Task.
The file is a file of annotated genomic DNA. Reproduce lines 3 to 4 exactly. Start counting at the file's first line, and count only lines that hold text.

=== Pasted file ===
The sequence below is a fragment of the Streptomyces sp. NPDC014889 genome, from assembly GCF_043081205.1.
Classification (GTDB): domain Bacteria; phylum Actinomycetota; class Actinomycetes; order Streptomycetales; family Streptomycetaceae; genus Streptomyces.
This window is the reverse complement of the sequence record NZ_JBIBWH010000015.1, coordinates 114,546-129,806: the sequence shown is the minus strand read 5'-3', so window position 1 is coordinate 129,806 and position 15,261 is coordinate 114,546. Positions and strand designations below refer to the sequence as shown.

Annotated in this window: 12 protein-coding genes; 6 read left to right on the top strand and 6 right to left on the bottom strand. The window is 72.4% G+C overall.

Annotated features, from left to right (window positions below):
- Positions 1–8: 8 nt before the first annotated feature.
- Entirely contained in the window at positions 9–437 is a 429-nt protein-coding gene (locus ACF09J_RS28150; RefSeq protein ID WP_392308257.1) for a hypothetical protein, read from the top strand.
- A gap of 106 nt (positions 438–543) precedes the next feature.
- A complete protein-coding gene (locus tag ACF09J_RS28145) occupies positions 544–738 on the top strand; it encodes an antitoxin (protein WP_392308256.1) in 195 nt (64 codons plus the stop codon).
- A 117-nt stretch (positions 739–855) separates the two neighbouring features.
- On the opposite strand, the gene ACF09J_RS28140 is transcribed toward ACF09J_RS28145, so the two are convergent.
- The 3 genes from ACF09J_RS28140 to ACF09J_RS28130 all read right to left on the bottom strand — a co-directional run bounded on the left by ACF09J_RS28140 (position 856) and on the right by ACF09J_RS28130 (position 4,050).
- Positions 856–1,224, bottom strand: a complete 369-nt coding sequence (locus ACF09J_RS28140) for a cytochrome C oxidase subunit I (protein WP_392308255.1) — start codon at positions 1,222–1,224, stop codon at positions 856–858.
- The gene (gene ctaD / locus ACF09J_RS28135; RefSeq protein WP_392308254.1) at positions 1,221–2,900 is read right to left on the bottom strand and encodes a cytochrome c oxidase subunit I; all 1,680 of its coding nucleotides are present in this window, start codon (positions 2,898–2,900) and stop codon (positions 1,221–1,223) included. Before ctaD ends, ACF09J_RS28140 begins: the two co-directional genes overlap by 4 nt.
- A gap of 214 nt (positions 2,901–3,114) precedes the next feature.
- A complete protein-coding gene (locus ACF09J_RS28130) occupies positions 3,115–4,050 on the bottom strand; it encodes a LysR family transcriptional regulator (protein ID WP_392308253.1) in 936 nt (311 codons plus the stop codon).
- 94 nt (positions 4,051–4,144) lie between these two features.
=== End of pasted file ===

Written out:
This window is the reverse complement of the sequence record NZ_JBIBWH010000015.1, coordinates 114,546-129,806: the sequence shown is the minus strand read 5'-3', so window position 1 is coordinate 129,806 and position 15,261 is coordinate 114,546. Positions and strand designations below refer to the sequence as shown.

Annotated in this window: 12 protein-coding genes; 6 read left to right on the top strand and 6 right to left on the bottom strand. The window is 72.4% G+C overall.